back to article AWSome, S3 storage literally costs pennies

AWS is letting punters store objects in S3 for $0.01 per GB per month. The catch? The data will be held in one availability zone, meaning there is less resiliency baked into the service in the event of an outage. Users' object storage data is kept in virtual repositories called S3 buckets. These are physically stored in AWS …

  1. Phil Endecott

    AWS already had a “reduced redundancy” product, though last time I looked it was basically the same price as normal storage.

    And the “S-IA” thing in your table looks odd as it actually costs more than normal storage.

    And doesn’t “IA” stand for “infrequent access”, which is a different dimension?

    Some clarification would be good.

    edit: it seems this new offering has reduced availability but the same durability as regular storage, while the reduced redundancy product (which has uncompetitive pricing, so seems deprecated) has reduced durability.)

  2. jackalek

    Is it really cost effective ?

    Please correct me, how this is better than, lets say Kimsufi.

    0.01 per GB times 2000 fot 2TB, thats 20 per month.

    If you rent bunch of boxes from OVH, for 10 per month with 2TB hard drive in it, you would be better off, tranfer already included in price. Obvioulsy put at least two copies of each file on different boxes just in case one is going to fail. And instant access.

    1. Anonymous Coward
      Anonymous Coward

      Re: Is it really cost effective ?

      The only thing to consider is the audience.

      Your point is valid, but your solution has additional sysadmin overhead as your resposible for config, maintenance, monitoring, troubleshooting etc... With OVH just offering hardware support if something goes pop.

      With Aws you get a storage solution... So you literally just start using it, and don't have any responsibility for the underlying services that make it work.

      So for a organisation with a sysadmin on board, your option is one worth considering.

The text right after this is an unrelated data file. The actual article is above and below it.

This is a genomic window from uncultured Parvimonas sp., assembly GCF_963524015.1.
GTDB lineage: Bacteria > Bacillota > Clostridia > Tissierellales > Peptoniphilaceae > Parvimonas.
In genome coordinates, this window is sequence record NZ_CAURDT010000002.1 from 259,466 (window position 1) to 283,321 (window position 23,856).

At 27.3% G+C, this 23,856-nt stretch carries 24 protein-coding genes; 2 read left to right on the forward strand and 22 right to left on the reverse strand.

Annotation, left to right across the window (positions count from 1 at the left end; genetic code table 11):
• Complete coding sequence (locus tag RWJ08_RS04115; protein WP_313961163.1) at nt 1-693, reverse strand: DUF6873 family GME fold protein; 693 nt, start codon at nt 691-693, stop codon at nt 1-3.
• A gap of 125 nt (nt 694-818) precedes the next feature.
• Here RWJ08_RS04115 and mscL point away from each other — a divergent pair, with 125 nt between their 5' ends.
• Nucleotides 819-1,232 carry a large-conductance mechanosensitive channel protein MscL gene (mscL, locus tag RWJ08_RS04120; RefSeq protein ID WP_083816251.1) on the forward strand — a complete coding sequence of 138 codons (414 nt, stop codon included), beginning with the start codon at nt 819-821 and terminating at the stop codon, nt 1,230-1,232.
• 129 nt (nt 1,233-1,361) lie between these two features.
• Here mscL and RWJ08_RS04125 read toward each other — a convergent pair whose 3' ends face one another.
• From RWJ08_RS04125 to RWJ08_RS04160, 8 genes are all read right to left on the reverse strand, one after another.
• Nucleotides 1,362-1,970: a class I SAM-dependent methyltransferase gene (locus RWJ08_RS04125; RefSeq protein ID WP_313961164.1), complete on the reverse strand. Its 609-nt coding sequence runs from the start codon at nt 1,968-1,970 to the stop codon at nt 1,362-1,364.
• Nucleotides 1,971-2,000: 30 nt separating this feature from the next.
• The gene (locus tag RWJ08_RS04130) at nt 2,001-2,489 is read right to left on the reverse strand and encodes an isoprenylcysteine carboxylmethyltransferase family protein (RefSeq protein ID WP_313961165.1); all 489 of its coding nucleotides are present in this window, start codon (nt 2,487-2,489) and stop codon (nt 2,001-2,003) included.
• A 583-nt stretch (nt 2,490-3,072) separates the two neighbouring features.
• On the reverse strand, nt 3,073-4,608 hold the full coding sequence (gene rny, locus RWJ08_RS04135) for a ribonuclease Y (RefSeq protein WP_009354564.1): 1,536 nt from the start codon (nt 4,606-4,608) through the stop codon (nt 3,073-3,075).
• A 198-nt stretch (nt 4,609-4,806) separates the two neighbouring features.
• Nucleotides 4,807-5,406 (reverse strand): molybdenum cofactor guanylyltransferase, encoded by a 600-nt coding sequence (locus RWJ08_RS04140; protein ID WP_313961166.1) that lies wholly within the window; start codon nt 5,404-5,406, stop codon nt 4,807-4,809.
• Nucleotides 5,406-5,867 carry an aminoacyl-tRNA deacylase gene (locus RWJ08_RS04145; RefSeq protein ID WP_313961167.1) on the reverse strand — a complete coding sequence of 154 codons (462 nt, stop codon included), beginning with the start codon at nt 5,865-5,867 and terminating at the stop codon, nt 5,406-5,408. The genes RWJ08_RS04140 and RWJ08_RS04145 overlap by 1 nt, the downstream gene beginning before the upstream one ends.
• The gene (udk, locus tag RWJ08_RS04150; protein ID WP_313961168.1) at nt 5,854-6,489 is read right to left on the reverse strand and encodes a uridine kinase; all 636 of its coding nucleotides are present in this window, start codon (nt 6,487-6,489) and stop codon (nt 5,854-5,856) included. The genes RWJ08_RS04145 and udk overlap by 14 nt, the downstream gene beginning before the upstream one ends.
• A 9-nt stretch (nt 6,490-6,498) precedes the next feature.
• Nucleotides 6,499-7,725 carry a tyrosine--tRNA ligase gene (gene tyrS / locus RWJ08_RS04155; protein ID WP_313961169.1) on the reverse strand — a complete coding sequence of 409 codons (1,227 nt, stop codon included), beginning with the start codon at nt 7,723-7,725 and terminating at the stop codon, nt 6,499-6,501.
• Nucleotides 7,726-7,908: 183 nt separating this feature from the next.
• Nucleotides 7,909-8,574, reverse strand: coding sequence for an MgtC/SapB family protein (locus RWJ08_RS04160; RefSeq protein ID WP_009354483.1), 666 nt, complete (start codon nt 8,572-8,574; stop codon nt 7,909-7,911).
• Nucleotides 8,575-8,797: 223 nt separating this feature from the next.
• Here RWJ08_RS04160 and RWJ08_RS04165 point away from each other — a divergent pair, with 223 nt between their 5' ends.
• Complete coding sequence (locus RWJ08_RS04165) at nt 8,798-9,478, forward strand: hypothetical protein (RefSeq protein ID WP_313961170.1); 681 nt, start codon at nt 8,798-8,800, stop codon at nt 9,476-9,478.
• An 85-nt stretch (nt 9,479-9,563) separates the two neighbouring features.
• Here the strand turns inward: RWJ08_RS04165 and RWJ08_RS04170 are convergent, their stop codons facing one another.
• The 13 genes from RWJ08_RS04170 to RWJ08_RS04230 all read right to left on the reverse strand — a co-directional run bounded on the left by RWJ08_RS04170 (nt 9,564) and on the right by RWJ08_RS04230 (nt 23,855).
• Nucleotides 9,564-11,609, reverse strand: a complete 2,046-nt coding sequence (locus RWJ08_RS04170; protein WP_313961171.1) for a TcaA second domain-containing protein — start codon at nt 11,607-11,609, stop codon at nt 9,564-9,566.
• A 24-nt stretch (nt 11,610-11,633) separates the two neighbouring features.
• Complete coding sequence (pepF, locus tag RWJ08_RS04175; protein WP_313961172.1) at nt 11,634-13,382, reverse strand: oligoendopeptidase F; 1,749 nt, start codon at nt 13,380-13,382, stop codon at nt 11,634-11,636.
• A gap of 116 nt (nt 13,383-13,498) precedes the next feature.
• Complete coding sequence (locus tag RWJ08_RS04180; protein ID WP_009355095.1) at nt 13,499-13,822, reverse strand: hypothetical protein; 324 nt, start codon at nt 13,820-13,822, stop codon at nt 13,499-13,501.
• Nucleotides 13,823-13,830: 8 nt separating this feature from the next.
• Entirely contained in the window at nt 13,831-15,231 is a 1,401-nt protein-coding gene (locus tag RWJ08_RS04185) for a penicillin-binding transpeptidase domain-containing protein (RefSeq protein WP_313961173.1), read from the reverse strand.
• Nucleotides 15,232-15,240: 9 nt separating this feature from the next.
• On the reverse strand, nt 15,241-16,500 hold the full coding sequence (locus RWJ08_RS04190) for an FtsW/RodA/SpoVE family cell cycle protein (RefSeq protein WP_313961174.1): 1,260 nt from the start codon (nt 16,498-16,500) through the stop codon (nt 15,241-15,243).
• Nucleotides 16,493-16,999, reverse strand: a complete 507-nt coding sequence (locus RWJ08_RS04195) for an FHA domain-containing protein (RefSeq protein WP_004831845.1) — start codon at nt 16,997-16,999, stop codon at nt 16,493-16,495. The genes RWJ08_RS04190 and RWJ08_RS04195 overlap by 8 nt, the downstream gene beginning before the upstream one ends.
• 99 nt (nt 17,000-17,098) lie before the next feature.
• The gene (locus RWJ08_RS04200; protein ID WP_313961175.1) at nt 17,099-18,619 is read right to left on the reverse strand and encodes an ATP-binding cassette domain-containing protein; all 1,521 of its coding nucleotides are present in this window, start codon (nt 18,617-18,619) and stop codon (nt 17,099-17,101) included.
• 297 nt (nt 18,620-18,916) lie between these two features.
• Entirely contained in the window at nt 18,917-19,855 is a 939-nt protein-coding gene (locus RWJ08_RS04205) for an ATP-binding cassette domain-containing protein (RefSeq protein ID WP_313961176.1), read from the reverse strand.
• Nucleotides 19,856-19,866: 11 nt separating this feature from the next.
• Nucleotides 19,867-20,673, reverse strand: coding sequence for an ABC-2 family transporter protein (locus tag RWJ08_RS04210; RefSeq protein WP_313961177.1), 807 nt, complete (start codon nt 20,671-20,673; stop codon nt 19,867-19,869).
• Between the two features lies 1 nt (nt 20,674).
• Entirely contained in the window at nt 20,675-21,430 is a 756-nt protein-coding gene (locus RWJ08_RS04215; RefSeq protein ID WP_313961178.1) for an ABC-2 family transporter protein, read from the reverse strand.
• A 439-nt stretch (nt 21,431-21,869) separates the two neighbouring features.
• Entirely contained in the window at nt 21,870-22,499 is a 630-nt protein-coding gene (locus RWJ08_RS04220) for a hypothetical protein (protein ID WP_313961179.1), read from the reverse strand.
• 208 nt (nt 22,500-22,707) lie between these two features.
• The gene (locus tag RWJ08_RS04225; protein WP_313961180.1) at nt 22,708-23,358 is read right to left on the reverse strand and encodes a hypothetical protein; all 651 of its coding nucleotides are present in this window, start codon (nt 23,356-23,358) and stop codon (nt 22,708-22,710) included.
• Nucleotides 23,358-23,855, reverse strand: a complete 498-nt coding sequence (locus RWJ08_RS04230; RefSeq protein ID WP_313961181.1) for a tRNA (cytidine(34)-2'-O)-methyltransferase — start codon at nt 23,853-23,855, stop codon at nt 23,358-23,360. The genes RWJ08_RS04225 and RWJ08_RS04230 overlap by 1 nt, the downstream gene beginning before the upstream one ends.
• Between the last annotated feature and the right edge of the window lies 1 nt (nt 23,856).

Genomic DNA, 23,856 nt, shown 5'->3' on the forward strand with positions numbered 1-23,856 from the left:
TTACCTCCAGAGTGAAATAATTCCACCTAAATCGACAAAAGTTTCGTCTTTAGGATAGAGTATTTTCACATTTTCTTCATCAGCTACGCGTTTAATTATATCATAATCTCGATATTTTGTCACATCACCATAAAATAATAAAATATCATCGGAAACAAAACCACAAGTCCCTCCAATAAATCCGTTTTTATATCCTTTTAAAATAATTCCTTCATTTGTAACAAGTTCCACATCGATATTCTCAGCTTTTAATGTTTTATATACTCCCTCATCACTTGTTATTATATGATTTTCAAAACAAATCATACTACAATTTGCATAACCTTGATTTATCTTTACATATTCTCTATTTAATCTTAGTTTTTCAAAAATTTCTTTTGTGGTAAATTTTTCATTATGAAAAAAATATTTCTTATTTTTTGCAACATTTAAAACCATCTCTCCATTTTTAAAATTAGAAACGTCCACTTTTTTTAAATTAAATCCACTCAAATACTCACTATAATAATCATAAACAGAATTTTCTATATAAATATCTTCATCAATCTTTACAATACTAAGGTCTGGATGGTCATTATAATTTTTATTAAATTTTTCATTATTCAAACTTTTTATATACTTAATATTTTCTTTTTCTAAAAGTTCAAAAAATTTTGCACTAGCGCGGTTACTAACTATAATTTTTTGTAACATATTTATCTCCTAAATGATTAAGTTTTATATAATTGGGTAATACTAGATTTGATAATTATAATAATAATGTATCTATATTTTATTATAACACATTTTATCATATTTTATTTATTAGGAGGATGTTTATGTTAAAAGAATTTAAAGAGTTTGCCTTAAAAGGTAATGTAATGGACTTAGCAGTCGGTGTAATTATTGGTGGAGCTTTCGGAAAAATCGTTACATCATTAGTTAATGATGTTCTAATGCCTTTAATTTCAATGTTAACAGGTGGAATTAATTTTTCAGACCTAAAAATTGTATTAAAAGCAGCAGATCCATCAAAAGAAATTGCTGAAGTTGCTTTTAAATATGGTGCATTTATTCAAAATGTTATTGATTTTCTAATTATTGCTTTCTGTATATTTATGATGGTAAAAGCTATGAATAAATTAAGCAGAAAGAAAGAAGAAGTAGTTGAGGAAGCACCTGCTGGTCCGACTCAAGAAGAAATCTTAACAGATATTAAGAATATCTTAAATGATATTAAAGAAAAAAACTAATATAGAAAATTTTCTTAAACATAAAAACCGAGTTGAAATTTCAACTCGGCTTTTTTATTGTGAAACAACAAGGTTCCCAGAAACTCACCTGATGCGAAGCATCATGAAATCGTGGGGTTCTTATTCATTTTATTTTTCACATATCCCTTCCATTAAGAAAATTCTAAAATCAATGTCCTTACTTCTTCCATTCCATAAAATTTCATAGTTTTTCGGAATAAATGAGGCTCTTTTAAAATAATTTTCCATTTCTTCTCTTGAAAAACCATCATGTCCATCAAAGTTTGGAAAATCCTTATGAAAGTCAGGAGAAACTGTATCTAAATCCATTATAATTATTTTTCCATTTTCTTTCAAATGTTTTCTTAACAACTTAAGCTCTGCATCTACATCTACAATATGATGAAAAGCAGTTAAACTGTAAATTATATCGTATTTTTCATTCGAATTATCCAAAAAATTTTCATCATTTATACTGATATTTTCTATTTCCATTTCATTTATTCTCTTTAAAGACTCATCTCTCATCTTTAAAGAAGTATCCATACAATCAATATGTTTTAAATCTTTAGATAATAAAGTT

For anyone else or if they just don't want that overhead, the Aws offering avoids taking on something they don't have the skillset to manage.

      Incidentally, on the topic of OVH, they do offer there own object storage and its cheaper than Aws rates and in my experience so far it's reliable and fast too. Worth a look if your on the market for some object storage.

      It's the outgoing bandwidth on Aws that is the real killer. Crazy rates!

      1. jackalek

        Re: Is it really cost effective ?

        Need to look into it, I've seen it on the website, never got to try.

        And my needs are, as you correclty described, different to the business needs.

        Backing up few machines, works for me.

  3. Ian Michael Gumby


    They don't mention the cost to retrieve the data and xfer it back...

    To be fair, you would have to price a competing solution...

    You'd have to consider building out a cluster of rack mounted servers with lots of disk. You would run something like CleverSafe (now part of IBM) to get the replication across the cluster. Then you would have to take a look at your sunk cost in hardware, the price of drives and then take that over a 5 year life span. (Warranty for disks and average lifetime expectations.) Cost accounting would let you do an accelerated depreciation model.

    Bottom line... if you own your DC already... its cheaper to roll your own.

    If you lease rack space? It depends on your lease agreement, but still probably cheaper.

    The advantage to AWS is that its 100% an annual expense no need to depreciate the hardware.

    If you were doing this for a home office... going with a NAS would be cheaper but you would have to expose it to the internet if you wanted access from outside of your SOHO. Not to mention its still one device, albeit raided drives.

    1. Aodhhan

      Re: Meh.

      Thank you for the obvious. There is one thing, you have to compare the benefits of selecting this over other cloud services, not compare it to on-prem solutions; as you point out.

      This solution is based purely on the storage of data. It doesn't include movement of data, security, encryption, etc... all which of course will cost more, and you can bet they will increase these prices.

      Remember, access can include adding more data, not just pulling.

      This solution is purely archival in nature. For instance, regulation states you need to keep documents for 5+ years. So you keep it for one year on another cloud or on-prem solution, and the rest of the duration on a solution such as this.

  4. fredesmite

    Your data is OUR DATA

    Thank you for the deposit

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